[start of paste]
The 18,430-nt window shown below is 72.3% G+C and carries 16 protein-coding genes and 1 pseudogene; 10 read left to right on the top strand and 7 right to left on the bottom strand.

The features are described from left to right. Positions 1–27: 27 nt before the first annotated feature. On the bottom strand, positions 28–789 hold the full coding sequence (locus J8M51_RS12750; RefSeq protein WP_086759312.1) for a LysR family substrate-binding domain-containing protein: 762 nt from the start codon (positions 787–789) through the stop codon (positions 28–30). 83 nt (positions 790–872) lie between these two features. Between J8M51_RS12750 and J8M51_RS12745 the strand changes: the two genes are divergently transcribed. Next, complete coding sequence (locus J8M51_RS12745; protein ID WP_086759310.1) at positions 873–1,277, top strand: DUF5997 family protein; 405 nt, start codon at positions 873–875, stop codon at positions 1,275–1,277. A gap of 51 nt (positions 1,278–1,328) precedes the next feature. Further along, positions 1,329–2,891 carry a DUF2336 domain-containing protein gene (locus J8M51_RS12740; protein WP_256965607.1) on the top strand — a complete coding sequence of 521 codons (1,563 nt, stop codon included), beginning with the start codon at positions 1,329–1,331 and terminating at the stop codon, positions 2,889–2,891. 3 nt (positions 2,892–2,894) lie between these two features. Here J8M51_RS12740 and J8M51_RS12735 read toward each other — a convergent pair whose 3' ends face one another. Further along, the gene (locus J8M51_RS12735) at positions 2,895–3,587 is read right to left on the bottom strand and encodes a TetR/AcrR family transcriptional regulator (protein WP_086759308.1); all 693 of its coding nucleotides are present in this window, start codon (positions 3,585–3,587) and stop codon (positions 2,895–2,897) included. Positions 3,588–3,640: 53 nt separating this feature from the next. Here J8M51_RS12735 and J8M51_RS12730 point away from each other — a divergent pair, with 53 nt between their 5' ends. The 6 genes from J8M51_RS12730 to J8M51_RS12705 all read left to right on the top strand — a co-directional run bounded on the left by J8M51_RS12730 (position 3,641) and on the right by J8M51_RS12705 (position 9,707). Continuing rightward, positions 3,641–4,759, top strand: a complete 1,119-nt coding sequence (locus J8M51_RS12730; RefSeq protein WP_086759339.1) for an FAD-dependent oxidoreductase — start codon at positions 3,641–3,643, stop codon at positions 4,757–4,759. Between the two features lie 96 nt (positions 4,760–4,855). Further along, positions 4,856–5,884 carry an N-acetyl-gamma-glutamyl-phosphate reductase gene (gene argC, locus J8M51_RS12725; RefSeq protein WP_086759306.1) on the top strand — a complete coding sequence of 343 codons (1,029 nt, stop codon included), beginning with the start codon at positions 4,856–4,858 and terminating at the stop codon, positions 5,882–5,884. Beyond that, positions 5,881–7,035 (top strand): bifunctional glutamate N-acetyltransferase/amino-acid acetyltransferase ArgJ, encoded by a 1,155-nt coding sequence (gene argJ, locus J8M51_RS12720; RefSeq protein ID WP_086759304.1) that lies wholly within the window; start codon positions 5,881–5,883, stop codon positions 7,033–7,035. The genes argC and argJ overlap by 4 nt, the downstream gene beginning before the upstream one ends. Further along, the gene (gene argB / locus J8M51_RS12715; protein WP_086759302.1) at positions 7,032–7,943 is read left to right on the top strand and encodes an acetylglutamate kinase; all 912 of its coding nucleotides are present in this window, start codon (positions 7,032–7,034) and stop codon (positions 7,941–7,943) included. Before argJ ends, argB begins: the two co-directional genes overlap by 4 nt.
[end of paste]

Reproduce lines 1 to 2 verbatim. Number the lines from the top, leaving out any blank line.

The 18,430-nt window shown below is 72.3% G+C and carries 16 protein-coding genes and 1 pseudogene; 10 read left to right on the top strand and 7 right to left on the bottom strand.

The features are described from left to right. Positions 1–27: 27 nt before the first annotated feature. On the bottom strand, positions 28–789 hold the full coding sequence (locus J8M51_RS12750; RefSeq protein WP_086759312.1) for a LysR family substrate-binding domain-containing protein: 762 nt from the start codon (positions 787–789) through the stop codon (positions 28–30). 83 nt (positions 790–872) lie between these two features. Between J8M51_RS12750 and J8M51_RS12745 the strand changes: the two genes are divergently transcribed. Next, complete coding sequence (locus J8M51_RS12745; protein ID WP_086759310.1) at positions 873–1,277, top strand: DUF5997 family protein; 405 nt, start codon at positions 873–875, stop codon at positions 1,275–1,277. A gap of 51 nt (positions 1,278–1,328) precedes the next feature. Further along, positions 1,329–2,891 carry a DUF2336 domain-containing protein gene (locus J8M51_RS12740; protein WP_256965607.1) on the top strand — a complete coding sequence of 521 codons (1,563 nt, stop codon included), beginning with the start codon at positions 1,329–1,331 and terminating at the stop codon, positions 2,889–2,891. 3 nt (positions 2,892–2,894) lie between these two features. Here J8M51_RS12740 and J8M51_RS12735 read toward each other — a convergent pair whose 3' ends face one another. Further along, the gene (locus J8M51_RS12735) at positions 2,895–3,587 is read right to left on the bottom strand and encodes a TetR/AcrR family transcriptional regulator (protein WP_086759308.1); all 693 of its coding nucleotides are present in this window, start codon (positions 3,585–3,587) and stop codon (positions 2,895–2,897) included. Positions 3,588–3,640: 53 nt separating this feature from the next. Here J8M51_RS12735 and J8M51_RS12730 point away from each other — a divergent pair, with 53 nt between their 5' ends. The 6 genes from J8M51_RS12730 to J8M51_RS12705 all read left to right on the top strand — a co-directional run bounded on the left by J8M51_RS12730 (position 3,641) and on the right by J8M51_RS12705 (position 9,707). Continuing rightward, positions 3,641–4,759, top strand: a complete 1,119-nt coding sequence (locus J8M51_RS12730; RefSeq protein WP_086759339.1) for an FAD-dependent oxidoreductase — start codon at positions 3,641–3,643, stop codon at positions 4,757–4,759. Between the two features lie 96 nt (positions 4,760–4,855). Further along, positions 4,856–5,884 carry an N-acetyl-gamma-glutamyl-phosphate reductase gene (gene argC, locus J8M51_RS12725; RefSeq protein WP_086759306.1) on the top strand — a complete coding sequence of 343 codons (1,029 nt, stop codon included), beginning with the start codon at positions 4,856–4,858 and terminating at the stop codon, positions 5,882–5,884. Beyond that, positions 5,881–7,035 (top strand): bifunctional glutamate N-acetyltransferase/amino-acid acetyltransferase ArgJ, encoded by a 1,155-nt coding sequence (gene argJ, locus J8M51_RS12720; RefSeq protein ID WP_086759304.1) that lies wholly within the window; start codon positions 5,881–5,883, stop codon positions 7,033–7,035. The genes argC and argJ overlap by 4 nt, the downstream gene beginning before the upstream one ends. Further along, the gene (gene argB / locus J8M51_RS12715; protein WP_086759302.1) at positions 7,032–7,943 is read left to right on the top strand and encodes an acetylglutamate kinase; all 912 of its coding nucleotides are present in this window, start codon (positions 7,032–7,034) and stop codon (positions 7,941–7,943) included. Before argJ ends, argB begins: the two co-directional genes overlap by 4 nt.